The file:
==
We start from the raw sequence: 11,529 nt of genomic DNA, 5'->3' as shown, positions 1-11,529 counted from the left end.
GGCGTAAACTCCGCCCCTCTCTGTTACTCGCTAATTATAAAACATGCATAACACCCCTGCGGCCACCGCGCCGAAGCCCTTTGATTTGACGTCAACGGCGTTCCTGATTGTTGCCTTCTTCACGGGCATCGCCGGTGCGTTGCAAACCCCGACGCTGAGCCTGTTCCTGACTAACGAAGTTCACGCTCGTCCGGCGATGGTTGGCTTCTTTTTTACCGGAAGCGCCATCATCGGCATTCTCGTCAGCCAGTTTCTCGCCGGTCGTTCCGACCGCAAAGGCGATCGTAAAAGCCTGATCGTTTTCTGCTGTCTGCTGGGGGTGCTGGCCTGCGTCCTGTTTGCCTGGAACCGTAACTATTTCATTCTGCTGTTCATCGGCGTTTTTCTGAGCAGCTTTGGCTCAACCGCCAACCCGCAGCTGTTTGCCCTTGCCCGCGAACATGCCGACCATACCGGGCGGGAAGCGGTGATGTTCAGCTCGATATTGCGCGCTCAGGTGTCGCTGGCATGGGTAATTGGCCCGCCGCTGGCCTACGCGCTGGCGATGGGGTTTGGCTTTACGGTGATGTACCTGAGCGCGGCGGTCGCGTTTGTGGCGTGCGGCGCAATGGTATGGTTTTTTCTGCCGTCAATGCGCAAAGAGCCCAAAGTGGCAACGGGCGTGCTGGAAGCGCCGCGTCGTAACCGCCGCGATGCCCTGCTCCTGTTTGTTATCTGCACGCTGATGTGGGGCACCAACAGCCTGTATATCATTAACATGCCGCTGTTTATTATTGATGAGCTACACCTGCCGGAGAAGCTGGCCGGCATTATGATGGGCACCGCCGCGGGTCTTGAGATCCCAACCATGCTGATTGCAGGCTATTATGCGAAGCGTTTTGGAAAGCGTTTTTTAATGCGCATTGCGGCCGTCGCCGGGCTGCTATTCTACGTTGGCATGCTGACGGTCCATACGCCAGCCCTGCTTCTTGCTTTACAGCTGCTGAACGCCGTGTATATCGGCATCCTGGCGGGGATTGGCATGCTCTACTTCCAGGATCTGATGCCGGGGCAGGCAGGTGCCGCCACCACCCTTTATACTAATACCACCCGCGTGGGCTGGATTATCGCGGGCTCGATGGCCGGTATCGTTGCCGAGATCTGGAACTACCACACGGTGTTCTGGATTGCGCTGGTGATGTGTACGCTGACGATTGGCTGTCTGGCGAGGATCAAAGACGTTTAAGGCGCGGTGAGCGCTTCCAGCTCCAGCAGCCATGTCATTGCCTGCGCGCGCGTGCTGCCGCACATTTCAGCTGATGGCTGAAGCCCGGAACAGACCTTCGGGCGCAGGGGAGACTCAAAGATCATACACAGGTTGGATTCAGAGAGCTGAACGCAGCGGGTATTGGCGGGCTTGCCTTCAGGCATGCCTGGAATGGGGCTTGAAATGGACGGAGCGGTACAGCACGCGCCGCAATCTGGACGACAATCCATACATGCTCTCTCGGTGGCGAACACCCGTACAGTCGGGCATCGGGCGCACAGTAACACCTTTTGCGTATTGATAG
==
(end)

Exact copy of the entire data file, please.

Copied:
We start from the raw sequence: 11,529 nt of genomic DNA, 5'->3' as shown, positions 1-11,529 counted from the left end.
GGCGTAAACTCCGCCCCTCTCTGTTACTCGCTAATTATAAAACATGCATAACACCCCTGCGGCCACCGCGCCGAAGCCCTTTGATTTGACGTCAACGGCGTTCCTGATTGTTGCCTTCTTCACGGGCATCGCCGGTGCGTTGCAAACCCCGACGCTGAGCCTGTTCCTGACTAACGAAGTTCACGCTCGTCCGGCGATGGTTGGCTTCTTTTTTACCGGAAGCGCCATCATCGGCATTCTCGTCAGCCAGTTTCTCGCCGGTCGTTCCGACCGCAAAGGCGATCGTAAAAGCCTGATCGTTTTCTGCTGTCTGCTGGGGGTGCTGGCCTGCGTCCTGTTTGCCTGGAACCGTAACTATTTCATTCTGCTGTTCATCGGCGTTTTTCTGAGCAGCTTTGGCTCAACCGCCAACCCGCAGCTGTTTGCCCTTGCCCGCGAACATGCCGACCATACCGGGCGGGAAGCGGTGATGTTCAGCTCGATATTGCGCGCTCAGGTGTCGCTGGCATGGGTAATTGGCCCGCCGCTGGCCTACGCGCTGGCGATGGGGTTTGGCTTTACGGTGATGTACCTGAGCGCGGCGGTCGCGTTTGTGGCGTGCGGCGCAATGGTATGGTTTTTTCTGCCGTCAATGCGCAAAGAGCCCAAAGTGGCAACGGGCGTGCTGGAAGCGCCGCGTCGTAACCGCCGCGATGCCCTGCTCCTGTTTGTTATCTGCACGCTGATGTGGGGCACCAACAGCCTGTATATCATTAACATGCCGCTGTTTATTATTGATGAGCTACACCTGCCGGAGAAGCTGGCCGGCATTATGATGGGCACCGCCGCGGGTCTTGAGATCCCAACCATGCTGATTGCAGGCTATTATGCGAAGCGTTTTGGAAAGCGTTTTTTAATGCGCATTGCGGCCGTCGCCGGGCTGCTATTCTACGTTGGCATGCTGACGGTCCATACGCCAGCCCTGCTTCTTGCTTTACAGCTGCTGAACGCCGTGTATATCGGCATCCTGGCGGGGATTGGCATGCTCTACTTCCAGGATCTGATGCCGGGGCAGGCAGGTGCCGCCACCACCCTTTATACTAATACCACCCGCGTGGGCTGGATTATCGCGGGCTCGATGGCCGGTATCGTTGCCGAGATCTGGAACTACCACACGGTGTTCTGGATTGCGCTGGTGATGTGTACGCTGACGATTGGCTGTCTGGCGAGGATCAAAGACGTTTAAGGCGCGGTGAGCGCTTCCAGCTCCAGCAGCCATGTCATTGCCTGCGCGCGCGTGCTGCCGCACATTTCAGCTGATGGCTGAAGCCCGGAACAGACCTTCGGGCGCAGGGGAGACTCAAAGATCATACACAGGTTGGATTCAGAGAGCTGAACGCAGCGGGTATTGGCGGGCTTGCCTTCAGGCATGCCTGGAATGGGGCTTGAAATGGACGGAGCGGTACAGCACGCGCCGCAATCTGGACGACAATCCATACATGCTCTCTCGGTGGCGAACACCCGTACAGTCGGGCATCGGGCGCACAGTAACACCTTTTGCGTATTGATAG